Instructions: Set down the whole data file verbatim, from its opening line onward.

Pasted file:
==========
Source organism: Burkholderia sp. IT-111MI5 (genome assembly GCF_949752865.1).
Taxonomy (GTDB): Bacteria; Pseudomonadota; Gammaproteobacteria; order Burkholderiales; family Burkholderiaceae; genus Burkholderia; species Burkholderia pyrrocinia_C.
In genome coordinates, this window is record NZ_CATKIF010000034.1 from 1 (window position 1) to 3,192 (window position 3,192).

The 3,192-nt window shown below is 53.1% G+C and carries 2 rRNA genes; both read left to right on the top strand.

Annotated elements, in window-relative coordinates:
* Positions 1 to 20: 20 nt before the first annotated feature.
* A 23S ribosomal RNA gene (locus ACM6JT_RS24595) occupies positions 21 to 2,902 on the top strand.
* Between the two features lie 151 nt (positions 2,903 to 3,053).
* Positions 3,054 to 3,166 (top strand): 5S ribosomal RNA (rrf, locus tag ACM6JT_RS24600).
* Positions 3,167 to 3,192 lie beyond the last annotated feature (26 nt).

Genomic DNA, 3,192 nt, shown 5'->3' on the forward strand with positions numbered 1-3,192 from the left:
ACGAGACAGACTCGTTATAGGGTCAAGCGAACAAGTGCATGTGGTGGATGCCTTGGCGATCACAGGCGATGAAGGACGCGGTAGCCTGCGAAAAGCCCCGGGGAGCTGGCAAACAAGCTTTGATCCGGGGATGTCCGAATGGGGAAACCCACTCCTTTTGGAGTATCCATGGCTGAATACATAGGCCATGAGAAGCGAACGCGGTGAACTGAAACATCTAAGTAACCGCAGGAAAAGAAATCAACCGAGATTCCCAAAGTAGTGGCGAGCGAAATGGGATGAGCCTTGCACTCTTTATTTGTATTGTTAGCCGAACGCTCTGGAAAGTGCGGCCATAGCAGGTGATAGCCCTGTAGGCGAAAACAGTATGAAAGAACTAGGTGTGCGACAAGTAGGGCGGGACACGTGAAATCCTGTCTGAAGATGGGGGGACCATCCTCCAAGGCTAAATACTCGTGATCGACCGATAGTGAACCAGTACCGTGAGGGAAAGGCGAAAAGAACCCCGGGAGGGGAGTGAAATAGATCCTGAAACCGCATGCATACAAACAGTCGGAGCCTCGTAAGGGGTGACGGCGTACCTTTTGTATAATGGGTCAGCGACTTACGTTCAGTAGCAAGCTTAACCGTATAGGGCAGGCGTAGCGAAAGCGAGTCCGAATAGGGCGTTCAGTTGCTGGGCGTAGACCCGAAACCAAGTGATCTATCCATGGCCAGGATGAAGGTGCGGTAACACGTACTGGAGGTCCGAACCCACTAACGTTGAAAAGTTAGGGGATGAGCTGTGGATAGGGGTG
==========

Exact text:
Source organism: Burkholderia sp. IT-111MI5 (genome assembly GCF_949752865.1).
Taxonomy (GTDB): Bacteria; Pseudomonadota; Gammaproteobacteria; order Burkholderiales; family Burkholderiaceae; genus Burkholderia; species Burkholderia pyrrocinia_C.
In genome coordinates, this window is record NZ_CATKIF010000034.1 from 1 (window position 1) to 3,192 (window position 3,192).

The 3,192-nt window shown below is 53.1% G+C and carries 2 rRNA genes; both read left to right on the top strand.

Annotated elements, in window-relative coordinates:
* Positions 1 to 20: 20 nt before the first annotated feature.
* A 23S ribosomal RNA gene (locus ACM6JT_RS24595) occupies positions 21 to 2,902 on the top strand.
* Between the two features lie 151 nt (positions 2,903 to 3,053).
* Positions 3,054 to 3,166 (top strand): 5S ribosomal RNA (rrf, locus tag ACM6JT_RS24600).
* Positions 3,167 to 3,192 lie beyond the last annotated feature (26 nt).

Genomic DNA, 3,192 nt, shown 5'->3' on the forward strand with positions numbered 1-3,192 from the left:
ACGAGACAGACTCGTTATAGGGTCAAGCGAACAAGTGCATGTGGTGGATGCCTTGGCGATCACAGGCGATGAAGGACGCGGTAGCCTGCGAAAAGCCCCGGGGAGCTGGCAAACAAGCTTTGATCCGGGGATGTCCGAATGGGGAAACCCACTCCTTTTGGAGTATCCATGGCTGAATACATAGGCCATGAGAAGCGAACGCGGTGAACTGAAACATCTAAGTAACCGCAGGAAAAGAAATCAACCGAGATTCCCAAAGTAGTGGCGAGCGAAATGGGATGAGCCTTGCACTCTTTATTTGTATTGTTAGCCGAACGCTCTGGAAAGTGCGGCCATAGCAGGTGATAGCCCTGTAGGCGAAAACAGTATGAAAGAACTAGGTGTGCGACAAGTAGGGCGGGACACGTGAAATCCTGTCTGAAGATGGGGGGACCATCCTCCAAGGCTAAATACTCGTGATCGACCGATAGTGAACCAGTACCGTGAGGGAAAGGCGAAAAGAACCCCGGGAGGGGAGTGAAATAGATCCTGAAACCGCATGCATACAAACAGTCGGAGCCTCGTAAGGGGTGACGGCGTACCTTTTGTATAATGGGTCAGCGACTTACGTTCAGTAGCAAGCTTAACCGTATAGGGCAGGCGTAGCGAAAGCGAGTCCGAATAGGGCGTTCAGTTGCTGGGCGTAGACCCGAAACCAAGTGATCTATCCATGGCCAGGATGAAGGTGCGGTAACACGTACTGGAGGTCCGAACCCACTAACGTTGAAAAGTTAGGGGATGAGCTGTGGATAGGGGTG